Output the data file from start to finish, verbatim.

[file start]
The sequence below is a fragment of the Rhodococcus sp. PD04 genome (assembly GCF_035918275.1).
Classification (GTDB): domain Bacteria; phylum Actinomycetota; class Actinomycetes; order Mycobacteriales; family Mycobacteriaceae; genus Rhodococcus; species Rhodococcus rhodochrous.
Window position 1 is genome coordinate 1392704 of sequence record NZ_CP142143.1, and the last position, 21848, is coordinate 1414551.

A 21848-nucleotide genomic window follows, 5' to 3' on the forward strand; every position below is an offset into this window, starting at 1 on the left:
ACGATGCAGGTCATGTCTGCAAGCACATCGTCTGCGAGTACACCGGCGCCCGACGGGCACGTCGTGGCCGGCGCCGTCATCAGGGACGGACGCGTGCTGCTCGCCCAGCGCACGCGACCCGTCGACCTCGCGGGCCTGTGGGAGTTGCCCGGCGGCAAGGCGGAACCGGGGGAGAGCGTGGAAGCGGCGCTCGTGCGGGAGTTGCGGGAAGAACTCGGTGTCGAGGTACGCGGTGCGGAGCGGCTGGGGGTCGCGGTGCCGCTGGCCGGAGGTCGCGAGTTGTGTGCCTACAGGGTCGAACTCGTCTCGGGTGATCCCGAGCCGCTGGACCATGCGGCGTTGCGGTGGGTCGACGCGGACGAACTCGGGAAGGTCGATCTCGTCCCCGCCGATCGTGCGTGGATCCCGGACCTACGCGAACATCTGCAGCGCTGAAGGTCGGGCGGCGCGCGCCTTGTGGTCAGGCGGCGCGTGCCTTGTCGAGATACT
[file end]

The sequence below is a fragment of the Rhodococcus sp. PD04 genome (assembly GCF_035918275.1).
Classification (GTDB): domain Bacteria; phylum Actinomycetota; class Actinomycetes; order Mycobacteriales; family Mycobacteriaceae; genus Rhodococcus; species Rhodococcus rhodochrous.
Window position 1 is genome coordinate 1392704 of sequence record NZ_CP142143.1, and the last position, 21848, is coordinate 1414551.

A 21848-nucleotide genomic window follows, 5' to 3' on the forward strand; every position below is an offset into this window, starting at 1 on the left:
ACGATGCAGGTCATGTCTGCAAGCACATCGTCTGCGAGTACACCGGCGCCCGACGGGCACGTCGTGGCCGGCGCCGTCATCAGGGACGGACGCGTGCTGCTCGCCCAGCGCACGCGACCCGTCGACCTCGCGGGCCTGTGGGAGTTGCCCGGCGGCAAGGCGGAACCGGGGGAGAGCGTGGAAGCGGCGCTCGTGCGGGAGTTGCGGGAAGAACTCGGTGTCGAGGTACGCGGTGCGGAGCGGCTGGGGGTCGCGGTGCCGCTGGCCGGAGGTCGCGAGTTGTGTGCCTACAGGGTCGAACTCGTCTCGGGTGATCCCGAGCCGCTGGACCATGCGGCGTTGCGGTGGGTCGACGCGGACGAACTCGGGAAGGTCGATCTCGTCCCCGCCGATCGTGCGTGGATCCCGGACCTACGCGAACATCTGCAGCGCTGAAGGTCGGGCGGCGCGCGCCTTGTGGTCAGGCGGCGCGTGCCTTGTCGAGATACT